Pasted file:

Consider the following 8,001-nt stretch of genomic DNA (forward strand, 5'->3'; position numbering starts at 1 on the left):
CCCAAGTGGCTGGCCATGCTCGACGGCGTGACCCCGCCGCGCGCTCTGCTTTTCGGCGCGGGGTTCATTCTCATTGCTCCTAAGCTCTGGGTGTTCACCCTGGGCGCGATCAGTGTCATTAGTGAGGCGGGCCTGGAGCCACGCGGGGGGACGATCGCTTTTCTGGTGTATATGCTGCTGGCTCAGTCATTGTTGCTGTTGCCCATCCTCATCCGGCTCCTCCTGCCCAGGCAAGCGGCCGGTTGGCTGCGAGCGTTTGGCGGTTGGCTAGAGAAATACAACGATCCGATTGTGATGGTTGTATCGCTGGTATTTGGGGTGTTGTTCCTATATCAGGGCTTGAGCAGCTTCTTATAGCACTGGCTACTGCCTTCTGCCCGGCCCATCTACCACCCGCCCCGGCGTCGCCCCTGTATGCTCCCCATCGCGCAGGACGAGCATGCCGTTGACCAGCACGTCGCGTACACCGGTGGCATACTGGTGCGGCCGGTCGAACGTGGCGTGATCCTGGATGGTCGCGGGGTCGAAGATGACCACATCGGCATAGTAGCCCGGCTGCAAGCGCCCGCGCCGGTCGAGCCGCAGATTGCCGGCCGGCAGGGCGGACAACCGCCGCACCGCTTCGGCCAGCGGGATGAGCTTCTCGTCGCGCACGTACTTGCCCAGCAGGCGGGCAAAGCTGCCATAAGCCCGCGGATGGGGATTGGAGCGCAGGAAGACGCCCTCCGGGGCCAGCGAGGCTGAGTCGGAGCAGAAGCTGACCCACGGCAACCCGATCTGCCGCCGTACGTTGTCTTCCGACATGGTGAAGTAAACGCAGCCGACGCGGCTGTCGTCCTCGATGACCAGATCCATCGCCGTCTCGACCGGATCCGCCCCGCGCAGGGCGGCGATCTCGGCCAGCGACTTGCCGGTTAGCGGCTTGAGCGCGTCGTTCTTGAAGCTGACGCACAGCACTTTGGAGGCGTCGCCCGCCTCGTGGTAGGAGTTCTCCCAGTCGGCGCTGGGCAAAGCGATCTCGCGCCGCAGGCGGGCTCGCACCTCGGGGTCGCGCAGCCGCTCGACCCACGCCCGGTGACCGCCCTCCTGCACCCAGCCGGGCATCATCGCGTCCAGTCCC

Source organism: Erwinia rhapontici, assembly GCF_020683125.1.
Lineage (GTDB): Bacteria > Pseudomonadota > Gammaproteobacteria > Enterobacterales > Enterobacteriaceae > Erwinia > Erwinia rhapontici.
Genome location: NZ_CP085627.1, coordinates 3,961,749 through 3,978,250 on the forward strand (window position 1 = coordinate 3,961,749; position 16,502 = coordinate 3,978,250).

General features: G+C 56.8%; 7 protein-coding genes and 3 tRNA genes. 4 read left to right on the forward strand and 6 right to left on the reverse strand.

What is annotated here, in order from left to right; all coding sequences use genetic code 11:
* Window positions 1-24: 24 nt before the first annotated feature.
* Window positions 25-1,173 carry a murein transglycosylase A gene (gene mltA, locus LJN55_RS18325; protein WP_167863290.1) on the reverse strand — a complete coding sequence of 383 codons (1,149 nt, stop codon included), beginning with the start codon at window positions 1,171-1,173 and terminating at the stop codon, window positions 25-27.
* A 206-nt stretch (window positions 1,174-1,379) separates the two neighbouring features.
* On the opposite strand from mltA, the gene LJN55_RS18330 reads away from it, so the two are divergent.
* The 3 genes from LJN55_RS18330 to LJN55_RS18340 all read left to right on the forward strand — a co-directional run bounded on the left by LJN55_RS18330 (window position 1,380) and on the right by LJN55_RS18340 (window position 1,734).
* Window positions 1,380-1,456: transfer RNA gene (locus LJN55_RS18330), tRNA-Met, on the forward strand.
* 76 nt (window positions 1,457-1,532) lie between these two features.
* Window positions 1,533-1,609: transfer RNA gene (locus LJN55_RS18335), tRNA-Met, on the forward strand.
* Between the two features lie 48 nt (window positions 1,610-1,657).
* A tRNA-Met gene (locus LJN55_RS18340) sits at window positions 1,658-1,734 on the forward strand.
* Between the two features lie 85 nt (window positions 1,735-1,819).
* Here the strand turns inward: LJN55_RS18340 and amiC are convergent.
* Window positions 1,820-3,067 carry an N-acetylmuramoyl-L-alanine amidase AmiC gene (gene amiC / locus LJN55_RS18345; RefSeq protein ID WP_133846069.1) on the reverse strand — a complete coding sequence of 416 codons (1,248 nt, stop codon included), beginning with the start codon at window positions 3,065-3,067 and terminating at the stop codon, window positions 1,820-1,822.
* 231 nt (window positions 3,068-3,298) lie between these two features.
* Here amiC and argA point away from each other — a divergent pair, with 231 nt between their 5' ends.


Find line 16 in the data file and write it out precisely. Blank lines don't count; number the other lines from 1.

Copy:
* Between the two features lie 48 nt (window positions 1,610-1,657).